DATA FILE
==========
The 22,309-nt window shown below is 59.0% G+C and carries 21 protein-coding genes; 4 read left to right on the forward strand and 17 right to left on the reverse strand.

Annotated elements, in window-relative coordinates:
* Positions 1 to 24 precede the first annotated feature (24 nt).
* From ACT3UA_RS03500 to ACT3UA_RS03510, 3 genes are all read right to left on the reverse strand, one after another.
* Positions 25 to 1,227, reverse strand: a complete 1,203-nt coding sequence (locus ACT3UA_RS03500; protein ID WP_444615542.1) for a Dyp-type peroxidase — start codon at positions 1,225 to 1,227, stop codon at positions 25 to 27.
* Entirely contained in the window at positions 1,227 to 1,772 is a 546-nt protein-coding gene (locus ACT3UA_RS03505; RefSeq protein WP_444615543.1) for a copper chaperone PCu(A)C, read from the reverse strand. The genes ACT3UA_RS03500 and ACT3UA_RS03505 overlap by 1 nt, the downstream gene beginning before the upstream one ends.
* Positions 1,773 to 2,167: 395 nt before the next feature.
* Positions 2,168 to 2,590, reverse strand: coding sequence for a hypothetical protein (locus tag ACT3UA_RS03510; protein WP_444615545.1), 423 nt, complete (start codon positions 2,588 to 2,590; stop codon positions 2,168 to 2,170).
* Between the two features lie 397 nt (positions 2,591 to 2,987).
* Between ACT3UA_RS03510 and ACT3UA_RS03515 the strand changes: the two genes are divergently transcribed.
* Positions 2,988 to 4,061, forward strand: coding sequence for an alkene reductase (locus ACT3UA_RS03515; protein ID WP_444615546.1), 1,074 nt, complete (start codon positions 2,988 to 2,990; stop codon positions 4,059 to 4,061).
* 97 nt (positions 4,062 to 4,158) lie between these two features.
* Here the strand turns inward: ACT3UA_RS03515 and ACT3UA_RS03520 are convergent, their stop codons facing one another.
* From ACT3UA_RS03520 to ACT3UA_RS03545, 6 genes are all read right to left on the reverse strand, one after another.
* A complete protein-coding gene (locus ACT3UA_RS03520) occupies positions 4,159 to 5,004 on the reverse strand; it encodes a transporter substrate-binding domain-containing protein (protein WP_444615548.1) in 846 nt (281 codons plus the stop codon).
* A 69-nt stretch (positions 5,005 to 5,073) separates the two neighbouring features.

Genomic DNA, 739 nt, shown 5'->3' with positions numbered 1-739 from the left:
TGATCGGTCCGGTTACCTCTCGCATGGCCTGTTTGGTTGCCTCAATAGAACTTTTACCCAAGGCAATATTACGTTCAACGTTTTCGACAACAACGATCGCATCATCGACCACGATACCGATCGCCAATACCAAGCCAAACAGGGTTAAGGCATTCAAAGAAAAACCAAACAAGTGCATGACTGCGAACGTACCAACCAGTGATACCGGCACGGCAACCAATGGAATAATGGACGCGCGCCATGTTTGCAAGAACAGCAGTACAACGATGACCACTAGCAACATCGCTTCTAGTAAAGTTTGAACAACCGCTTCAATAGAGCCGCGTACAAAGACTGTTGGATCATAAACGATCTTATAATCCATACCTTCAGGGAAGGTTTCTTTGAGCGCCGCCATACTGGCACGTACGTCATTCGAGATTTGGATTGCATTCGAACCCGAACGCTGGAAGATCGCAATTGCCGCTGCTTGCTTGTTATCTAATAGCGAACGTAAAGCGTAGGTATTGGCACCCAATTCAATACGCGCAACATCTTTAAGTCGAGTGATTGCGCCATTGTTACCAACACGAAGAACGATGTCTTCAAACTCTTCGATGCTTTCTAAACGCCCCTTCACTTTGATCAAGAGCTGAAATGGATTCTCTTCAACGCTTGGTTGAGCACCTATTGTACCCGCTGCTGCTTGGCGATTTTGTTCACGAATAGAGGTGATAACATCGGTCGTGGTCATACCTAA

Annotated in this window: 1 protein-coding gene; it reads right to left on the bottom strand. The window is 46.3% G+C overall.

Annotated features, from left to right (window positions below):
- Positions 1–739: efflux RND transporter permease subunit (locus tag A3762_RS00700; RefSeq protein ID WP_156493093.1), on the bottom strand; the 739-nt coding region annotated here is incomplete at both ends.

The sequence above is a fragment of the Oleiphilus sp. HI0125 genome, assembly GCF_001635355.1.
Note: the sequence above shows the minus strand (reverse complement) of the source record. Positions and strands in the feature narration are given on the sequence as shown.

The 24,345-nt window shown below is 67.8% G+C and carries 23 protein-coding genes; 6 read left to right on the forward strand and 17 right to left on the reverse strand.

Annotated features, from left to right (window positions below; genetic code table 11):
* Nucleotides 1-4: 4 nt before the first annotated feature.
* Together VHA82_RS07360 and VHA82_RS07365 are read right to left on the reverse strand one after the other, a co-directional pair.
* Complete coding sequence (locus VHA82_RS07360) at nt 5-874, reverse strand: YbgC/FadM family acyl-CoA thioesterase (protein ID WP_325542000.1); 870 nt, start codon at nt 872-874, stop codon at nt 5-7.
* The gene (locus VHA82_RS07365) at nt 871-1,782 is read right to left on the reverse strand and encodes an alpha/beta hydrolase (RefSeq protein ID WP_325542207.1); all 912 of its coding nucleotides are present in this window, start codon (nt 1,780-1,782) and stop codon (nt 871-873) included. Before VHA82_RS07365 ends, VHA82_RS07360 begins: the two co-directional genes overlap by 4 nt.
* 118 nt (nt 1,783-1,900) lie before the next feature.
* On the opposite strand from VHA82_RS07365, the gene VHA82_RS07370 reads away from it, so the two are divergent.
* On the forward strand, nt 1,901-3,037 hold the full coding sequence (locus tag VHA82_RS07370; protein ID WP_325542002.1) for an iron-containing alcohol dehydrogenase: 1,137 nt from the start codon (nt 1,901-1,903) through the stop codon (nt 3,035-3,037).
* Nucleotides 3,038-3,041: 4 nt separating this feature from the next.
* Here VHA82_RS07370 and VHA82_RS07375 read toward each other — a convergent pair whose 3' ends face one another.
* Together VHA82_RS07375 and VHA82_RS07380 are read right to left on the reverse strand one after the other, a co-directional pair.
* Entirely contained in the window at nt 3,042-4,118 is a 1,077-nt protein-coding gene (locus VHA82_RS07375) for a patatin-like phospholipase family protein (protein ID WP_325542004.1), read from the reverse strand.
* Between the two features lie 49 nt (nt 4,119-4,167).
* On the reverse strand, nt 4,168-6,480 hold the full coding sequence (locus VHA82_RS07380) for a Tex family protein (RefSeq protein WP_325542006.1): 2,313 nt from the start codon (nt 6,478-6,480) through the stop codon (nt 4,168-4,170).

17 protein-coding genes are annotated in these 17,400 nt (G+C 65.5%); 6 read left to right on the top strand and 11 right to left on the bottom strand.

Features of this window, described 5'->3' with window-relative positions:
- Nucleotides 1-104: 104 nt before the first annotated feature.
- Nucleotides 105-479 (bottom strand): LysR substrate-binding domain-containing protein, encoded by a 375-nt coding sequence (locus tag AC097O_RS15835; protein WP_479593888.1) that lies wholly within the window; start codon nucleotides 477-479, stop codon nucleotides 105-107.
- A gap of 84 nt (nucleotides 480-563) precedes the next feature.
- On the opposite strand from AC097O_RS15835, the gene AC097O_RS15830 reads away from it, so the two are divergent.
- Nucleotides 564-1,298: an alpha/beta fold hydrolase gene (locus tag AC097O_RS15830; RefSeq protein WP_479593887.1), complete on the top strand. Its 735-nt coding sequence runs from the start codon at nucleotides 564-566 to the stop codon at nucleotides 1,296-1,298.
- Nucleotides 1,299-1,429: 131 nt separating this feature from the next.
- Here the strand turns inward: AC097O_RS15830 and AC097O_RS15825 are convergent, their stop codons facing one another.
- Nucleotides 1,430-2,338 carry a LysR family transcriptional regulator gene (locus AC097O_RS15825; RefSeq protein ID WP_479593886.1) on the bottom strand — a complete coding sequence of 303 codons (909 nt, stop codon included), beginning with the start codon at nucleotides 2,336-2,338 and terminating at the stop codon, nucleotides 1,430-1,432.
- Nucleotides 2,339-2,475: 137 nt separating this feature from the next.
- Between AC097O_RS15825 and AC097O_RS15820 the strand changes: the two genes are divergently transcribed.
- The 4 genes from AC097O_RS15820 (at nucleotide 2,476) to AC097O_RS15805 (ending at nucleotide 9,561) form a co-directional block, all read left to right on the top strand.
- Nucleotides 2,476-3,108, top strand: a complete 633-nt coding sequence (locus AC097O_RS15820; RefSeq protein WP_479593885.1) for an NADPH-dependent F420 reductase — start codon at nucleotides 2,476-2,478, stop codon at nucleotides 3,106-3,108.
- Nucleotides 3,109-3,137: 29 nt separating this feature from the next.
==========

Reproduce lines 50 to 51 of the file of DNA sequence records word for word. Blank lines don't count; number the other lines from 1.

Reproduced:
- Between AC097O_RS15825 and AC097O_RS15820 the strand changes: the two genes are divergently transcribed.
- The 4 genes from AC097O_RS15820 (at nucleotide 2,476) to AC097O_RS15805 (ending at nucleotide 9,561) form a co-directional block, all read left to right on the top strand.